In a project-based learning environment, students build knowledge and develop skills by working collaboratively for an extended length of time on a question or challenge from the real world. For early learners, PBL projects provide an inviting and flexible arena in which to explore, follow their curiosity, and develop different skills and strategies. Sharing their work with the community can further fortify their learning.
In Engaging Children’s Minds: The Project Approach, authors Lilian G. Katz, Sylvia C. Chard, and Yvonne Kogan identify three phases in the life of a PBL project. The first phase encompasses the teacher and learners finding out how much they know about a topic and defining what they’d like to know more about regarding the topic. The learners, with the direction of the teacher, develop questions that will guide them in their research.
In the second phase, which the authors call the developmental phase, the teacher guides the learners in their research and facilitates resources.
The final stage is the concluding phase; the teacher and the learners find a conclusion to the project, and the children share the knowledge they’ve gained with the community: topic experts, school board members, parents, peers, and teachers. With the help of their teacher, the children explain the topic they’ve studied, the inquiry process, the choices they made, and their conclusions.
They can use drawings, flash cards, realia, or any other device that might give them confidence during their presentation. The main goal of the presentation is for students to share their learning journey, which will help them develop ownership of their learning and cultivate higher-order-thinking skills. The presentation also shows learners that they can make a difference in their communities and that their voice counts.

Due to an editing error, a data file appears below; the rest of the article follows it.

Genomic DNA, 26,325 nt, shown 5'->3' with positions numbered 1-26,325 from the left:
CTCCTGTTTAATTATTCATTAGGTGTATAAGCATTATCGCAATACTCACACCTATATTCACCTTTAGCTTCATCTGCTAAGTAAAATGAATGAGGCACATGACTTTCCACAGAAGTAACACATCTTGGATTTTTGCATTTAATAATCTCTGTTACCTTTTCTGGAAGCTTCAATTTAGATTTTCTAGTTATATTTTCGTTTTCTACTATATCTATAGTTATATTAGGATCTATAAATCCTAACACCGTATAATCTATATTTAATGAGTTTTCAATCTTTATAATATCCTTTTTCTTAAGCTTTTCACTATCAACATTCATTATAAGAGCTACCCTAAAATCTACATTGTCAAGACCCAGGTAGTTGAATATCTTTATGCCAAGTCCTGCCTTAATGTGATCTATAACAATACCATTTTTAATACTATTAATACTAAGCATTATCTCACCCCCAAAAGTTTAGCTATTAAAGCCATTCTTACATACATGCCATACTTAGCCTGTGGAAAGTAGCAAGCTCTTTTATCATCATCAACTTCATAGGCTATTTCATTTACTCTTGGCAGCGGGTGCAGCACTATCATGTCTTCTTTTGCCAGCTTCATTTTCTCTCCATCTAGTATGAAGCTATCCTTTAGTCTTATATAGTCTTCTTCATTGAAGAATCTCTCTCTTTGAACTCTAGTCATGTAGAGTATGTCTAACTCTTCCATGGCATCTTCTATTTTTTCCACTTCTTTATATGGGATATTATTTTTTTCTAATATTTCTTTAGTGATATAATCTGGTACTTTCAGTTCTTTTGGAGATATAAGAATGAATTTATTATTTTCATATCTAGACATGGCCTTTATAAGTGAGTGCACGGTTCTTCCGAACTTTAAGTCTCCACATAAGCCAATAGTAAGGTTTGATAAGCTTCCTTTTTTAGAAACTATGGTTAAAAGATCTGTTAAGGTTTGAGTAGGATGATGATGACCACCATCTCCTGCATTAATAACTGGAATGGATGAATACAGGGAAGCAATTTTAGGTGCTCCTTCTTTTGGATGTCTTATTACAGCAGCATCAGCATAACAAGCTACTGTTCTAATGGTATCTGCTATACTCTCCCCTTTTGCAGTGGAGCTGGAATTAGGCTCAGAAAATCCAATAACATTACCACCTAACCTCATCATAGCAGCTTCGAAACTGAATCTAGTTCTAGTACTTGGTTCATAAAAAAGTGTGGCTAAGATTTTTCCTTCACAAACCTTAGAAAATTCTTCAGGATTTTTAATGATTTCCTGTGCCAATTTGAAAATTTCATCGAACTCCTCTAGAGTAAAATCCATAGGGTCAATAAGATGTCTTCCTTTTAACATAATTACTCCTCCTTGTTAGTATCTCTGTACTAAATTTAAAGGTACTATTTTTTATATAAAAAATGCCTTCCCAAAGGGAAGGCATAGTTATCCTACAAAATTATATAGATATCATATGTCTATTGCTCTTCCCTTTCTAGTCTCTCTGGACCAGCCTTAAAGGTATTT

Planning a PBL presentation with young Learners
Let’s say there’s a group of 4-year-olds who observe that raindrops don’t penetrate the leaves of a nearby plant. From this observation, they raise the question: How can we make a roof for our playground out of leaves?
It’s paramount that during the different phases and steps of the project, the teacher and students collect documentation and the students learn to keep records of their work. So, for the above example, it would be appropriate to document the research process through photographs, drawings, audio and video recordings, oral reflections, questions from the learners, and observations of leaves and water. Using a magnified image of a leaf, the learners can also document how its structure prevents the water from penetrating the leaf.
It might also be helpful for a botany teacher or specialist to explain the structure of a leaf to the children and the effectiveness of leaves as essential materials for the construction of a roof. The learners and teacher may also invite a construction worker and/or an architect to guide them with finding alternatives for a roof made out of leaves.
The documentation that the children produce needs to be supplemented with audio recordings of the teacher talking about a specific observation, conclusion, or question. Photographs of the children working at different stages of the research process can also serve to document the learning process.